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Fighting the “War” on Breast Cancer

How a Metaphor has Shaped the Debate on Early Detection and Treatment

By Barron H. Lerner’86

More than 20 years ago, Susan Sontag pointed out that disease metaphors were not simply words, but often acquired a “striking literalness and authority.” In the case of cancer, “war” has been the dominant metaphor, implying that the disease is an actual enemy to be vanquished on a medical battlefield. I propose that the use of this metaphor has significantly influenced the scientific debate about diagnosis and treatment of cancer, especially breast cancer.

The “war on cancer” has had important benefits, both in publicizing breast cancer and in generating substantial research funding, which have helped reduce mortality. War metaphors may also inspire individual women who are confronting the disease. However, they have also polarized the scientific debate about breast cancer, promoting the use of vitriolic and accusatory language that discourages reasoned consideration of all treatment options. Military language has also fostered an aggressive attitude toward the disease that favors action in the face of ambiguous results. As a result, the value of early detection and treatment has, at times, been oversold.

This pattern surfaced most recently in January 1997, during the heated debate about mammogram screening for women 40 to 49 years of age. But previous debates have demonstrated the same characteristics. An appreciation of this influence will be important in discussions of genetic testing, the next “front” in the war against breast cancer.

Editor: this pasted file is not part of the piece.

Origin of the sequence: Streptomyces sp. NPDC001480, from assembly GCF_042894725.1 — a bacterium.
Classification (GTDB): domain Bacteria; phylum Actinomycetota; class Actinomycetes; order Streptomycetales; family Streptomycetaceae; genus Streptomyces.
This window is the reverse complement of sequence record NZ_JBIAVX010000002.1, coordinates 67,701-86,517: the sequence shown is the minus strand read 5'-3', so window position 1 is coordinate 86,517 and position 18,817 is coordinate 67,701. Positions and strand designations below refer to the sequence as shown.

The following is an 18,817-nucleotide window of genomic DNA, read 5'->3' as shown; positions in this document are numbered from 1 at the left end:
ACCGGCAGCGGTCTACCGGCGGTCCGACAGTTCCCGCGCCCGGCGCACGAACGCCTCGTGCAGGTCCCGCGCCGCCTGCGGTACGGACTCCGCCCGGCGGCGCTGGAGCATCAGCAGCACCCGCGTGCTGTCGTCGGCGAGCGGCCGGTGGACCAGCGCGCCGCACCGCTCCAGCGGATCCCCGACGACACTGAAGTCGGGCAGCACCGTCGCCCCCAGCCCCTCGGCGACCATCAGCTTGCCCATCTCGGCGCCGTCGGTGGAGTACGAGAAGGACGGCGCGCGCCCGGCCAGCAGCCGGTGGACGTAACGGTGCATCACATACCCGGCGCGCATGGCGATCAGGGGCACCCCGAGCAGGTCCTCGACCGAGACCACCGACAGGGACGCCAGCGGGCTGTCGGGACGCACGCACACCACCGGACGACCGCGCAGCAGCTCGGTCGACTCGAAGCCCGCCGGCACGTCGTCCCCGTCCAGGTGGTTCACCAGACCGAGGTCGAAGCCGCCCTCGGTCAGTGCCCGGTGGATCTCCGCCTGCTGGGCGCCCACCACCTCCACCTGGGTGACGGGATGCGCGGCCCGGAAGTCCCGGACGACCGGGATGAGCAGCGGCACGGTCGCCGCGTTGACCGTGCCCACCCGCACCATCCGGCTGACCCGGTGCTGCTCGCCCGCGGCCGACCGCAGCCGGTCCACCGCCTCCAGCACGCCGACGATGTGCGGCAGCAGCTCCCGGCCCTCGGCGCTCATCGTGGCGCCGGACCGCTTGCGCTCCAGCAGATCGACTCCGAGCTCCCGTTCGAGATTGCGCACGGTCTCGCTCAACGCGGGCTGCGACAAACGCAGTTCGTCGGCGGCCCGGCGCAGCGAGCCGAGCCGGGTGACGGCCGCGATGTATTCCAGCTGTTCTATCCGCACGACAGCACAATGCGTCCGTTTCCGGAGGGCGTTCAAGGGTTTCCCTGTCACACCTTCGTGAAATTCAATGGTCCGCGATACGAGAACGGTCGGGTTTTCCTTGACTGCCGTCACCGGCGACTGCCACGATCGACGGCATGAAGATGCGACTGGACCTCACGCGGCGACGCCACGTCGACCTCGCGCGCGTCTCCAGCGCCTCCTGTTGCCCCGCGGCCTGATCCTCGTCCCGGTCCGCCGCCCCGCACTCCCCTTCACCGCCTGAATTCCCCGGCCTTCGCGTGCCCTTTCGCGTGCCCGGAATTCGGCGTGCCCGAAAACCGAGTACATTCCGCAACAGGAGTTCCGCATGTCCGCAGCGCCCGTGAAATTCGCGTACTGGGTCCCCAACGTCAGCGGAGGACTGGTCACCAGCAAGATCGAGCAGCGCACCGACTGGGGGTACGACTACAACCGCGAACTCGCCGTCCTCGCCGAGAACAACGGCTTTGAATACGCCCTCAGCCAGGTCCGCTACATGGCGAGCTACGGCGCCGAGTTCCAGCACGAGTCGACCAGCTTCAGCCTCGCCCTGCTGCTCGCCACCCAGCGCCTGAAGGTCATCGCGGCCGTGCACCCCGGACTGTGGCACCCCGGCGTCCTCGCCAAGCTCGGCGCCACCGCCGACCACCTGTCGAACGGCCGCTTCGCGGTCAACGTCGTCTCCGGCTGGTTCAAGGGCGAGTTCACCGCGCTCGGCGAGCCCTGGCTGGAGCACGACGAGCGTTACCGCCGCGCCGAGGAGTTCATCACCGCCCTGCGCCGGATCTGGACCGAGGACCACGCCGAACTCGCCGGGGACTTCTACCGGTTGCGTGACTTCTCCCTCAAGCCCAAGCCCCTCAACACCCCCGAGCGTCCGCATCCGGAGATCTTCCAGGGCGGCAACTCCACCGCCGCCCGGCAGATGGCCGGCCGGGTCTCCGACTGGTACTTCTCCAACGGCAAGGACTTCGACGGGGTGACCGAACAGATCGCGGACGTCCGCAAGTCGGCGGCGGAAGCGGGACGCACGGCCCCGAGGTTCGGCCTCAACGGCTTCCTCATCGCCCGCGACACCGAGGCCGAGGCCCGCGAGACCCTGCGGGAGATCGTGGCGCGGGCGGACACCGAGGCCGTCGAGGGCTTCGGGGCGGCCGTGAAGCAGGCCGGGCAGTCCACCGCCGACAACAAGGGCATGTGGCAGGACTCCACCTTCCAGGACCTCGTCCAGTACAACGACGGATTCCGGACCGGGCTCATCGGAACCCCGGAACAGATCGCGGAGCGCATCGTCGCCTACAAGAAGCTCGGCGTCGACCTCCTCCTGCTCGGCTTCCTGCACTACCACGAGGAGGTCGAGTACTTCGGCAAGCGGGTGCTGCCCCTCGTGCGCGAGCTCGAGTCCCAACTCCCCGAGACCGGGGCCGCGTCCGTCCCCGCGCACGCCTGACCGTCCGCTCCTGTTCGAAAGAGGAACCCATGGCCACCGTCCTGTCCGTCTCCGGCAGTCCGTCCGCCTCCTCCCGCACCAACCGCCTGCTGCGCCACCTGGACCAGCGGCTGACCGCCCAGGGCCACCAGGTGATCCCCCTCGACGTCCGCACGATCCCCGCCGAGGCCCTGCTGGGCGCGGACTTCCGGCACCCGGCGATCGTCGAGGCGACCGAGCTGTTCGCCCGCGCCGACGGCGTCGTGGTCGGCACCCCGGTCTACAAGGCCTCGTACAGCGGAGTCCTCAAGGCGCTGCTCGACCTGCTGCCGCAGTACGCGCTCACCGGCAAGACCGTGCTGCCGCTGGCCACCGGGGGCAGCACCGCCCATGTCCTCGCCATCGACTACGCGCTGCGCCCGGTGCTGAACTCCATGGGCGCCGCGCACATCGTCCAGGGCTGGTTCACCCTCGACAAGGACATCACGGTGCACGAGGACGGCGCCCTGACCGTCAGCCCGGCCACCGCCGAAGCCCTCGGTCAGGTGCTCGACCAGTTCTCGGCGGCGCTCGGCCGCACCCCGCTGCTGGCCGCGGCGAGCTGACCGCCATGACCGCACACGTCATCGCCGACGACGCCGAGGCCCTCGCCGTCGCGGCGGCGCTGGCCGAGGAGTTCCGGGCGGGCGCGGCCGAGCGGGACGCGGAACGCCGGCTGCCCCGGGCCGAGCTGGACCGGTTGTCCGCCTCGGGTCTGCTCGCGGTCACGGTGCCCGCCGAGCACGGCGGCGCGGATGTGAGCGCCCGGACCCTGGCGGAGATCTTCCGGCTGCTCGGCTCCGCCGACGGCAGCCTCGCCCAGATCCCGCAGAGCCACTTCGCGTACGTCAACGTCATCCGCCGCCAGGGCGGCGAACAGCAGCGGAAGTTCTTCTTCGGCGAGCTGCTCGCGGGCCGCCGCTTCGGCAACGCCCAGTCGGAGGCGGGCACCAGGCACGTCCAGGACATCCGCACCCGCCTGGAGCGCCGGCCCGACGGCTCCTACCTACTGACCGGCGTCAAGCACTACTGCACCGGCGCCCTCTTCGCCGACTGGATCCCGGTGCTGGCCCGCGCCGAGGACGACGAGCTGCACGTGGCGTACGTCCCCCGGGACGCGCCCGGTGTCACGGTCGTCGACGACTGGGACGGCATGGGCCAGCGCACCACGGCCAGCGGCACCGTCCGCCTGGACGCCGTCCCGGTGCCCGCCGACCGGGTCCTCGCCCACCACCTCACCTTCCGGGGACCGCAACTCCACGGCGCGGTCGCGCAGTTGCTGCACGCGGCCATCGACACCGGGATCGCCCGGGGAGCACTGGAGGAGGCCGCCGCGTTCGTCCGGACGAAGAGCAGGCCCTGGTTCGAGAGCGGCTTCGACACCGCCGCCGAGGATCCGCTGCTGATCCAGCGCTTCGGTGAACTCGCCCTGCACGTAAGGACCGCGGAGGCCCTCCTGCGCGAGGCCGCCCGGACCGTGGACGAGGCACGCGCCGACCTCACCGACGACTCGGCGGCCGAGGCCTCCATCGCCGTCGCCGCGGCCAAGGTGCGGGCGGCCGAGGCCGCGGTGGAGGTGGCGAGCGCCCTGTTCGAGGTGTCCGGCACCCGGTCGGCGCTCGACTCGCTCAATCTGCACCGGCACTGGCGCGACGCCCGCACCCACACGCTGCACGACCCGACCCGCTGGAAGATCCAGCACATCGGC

The War on Breast CancerAlthough Richard Nixon initiated the U.S. government’s war on cancer in 1971, that war had been raging since at least 1936 when activists formed the Women’s Field Army. The Army’s “war cry” was for “trench warfare with a vengeance against a ruthless killer”—cancer. Since then, it has been almost impossible to discuss breast cancer without using military terminology. One breast cancer activist has been described as a “modern-day warrior doing battle for women.” And U.S. Sen. Olympia Snowe, R-Maine, has urged Americans “to wage war against a brutal and merciless enemy: breast cancer.”

By 1950, the standard strategy for breast cancer was early detection of cancerous lumps, followed by an extensive, deforming operation known as radical mastectomy. This was based largely on data showing that stage I cancers, which were contained within the breast, carried a better prognosis than did those that had spread to other parts of the body. But in the early 1950s, a small group of physicians began to question the reigning model of the disease, the value of early detection, and the universal need for radical mastectomies. These critics pointed to data that showed no consistent association between a delayed diagnosis and the extent of the cancer or between the size of the primary lesion and the cancer’s spread to other sites. They also noted the failure of radical mastectomies to reduce national mortality rates. They proposed a model of “biological predeterminism,” which attributed the fate of patients more to biological factors, such as tumor virulence and immune response, than to early detection.

The data were ambiguous, pointing definitively in neither direction. But the scientific debate reflected none of that. Instead, scientists chose sides and launched aggressive volleys at each other. One rebel called the existing paradigm of breast cancer “all nonsense and contradicted by practical experience.” A supporter of the status quo suggested that his colleagues might want to tear the rebel “limb from limb.”

The vitriolic tone of the debate left little room for rational analysis of a thorny problem. It discouraged physicians and patients from acknowledging the ambiguous results that early detection often produced; limited warfare held little appeal. A similarly aggressive attitude would characterize debates about lesions that were not cancers at all.